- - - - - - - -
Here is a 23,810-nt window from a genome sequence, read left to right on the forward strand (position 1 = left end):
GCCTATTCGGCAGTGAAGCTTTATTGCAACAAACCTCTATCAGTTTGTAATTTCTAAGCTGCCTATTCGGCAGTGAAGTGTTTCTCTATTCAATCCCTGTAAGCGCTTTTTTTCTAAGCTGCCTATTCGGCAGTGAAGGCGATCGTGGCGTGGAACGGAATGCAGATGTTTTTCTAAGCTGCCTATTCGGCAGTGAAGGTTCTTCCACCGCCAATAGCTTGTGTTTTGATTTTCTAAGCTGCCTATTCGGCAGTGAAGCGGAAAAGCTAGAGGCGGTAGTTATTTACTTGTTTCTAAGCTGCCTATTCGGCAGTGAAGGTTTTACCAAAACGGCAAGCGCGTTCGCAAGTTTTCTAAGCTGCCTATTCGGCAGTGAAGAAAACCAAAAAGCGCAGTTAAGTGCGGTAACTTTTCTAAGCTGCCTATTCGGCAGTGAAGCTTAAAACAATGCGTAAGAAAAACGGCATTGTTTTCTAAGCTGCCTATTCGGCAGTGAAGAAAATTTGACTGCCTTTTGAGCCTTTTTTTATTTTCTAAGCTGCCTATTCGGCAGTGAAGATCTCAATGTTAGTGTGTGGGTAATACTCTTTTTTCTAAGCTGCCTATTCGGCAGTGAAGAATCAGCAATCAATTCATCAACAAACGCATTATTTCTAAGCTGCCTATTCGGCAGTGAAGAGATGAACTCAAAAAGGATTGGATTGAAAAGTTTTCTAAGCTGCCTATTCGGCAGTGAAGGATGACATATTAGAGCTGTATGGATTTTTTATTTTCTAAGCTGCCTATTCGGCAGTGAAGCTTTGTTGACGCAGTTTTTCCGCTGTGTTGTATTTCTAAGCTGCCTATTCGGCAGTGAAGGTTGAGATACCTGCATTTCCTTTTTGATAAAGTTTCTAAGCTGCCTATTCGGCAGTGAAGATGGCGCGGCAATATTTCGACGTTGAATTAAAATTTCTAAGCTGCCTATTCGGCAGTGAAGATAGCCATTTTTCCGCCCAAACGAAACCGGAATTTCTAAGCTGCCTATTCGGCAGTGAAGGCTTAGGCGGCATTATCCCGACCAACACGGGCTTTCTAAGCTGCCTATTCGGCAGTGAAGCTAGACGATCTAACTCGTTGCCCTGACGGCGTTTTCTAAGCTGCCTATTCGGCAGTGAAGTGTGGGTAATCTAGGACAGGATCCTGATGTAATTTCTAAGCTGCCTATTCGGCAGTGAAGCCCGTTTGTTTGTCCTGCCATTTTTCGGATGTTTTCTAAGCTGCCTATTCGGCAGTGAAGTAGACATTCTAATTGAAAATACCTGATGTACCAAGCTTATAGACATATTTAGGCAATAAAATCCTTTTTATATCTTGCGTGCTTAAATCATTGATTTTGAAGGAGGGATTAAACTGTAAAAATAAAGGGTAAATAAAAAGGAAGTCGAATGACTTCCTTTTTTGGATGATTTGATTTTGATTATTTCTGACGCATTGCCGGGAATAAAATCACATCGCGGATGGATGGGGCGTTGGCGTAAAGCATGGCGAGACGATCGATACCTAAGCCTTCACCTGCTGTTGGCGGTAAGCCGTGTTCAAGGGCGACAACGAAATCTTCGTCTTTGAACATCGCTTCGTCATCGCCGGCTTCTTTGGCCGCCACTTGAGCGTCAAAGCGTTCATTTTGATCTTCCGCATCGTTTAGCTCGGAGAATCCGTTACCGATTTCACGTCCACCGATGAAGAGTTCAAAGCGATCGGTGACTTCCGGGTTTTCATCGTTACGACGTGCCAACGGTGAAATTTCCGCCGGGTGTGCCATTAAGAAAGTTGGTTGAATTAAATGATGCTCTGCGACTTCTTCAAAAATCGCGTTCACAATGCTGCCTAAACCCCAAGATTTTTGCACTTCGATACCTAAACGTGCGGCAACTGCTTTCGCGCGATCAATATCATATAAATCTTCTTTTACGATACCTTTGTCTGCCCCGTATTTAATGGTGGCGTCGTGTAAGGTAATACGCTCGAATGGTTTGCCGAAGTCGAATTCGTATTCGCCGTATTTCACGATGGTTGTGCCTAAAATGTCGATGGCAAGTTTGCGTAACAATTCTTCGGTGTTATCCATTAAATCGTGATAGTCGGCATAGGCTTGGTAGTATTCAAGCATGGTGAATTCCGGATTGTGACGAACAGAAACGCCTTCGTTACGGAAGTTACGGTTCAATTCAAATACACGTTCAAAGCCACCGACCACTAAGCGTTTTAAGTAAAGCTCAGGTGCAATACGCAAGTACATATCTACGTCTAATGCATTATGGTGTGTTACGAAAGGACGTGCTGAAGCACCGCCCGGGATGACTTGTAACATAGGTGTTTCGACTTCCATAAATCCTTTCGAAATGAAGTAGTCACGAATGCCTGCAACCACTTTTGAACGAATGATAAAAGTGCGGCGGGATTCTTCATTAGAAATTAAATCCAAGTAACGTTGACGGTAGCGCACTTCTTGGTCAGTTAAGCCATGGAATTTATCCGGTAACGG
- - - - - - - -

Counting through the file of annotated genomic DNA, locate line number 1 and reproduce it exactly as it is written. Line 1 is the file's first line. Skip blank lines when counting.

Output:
Here is a 23,810-nt window from a genome sequence, read left to right on the forward strand (position 1 = left end):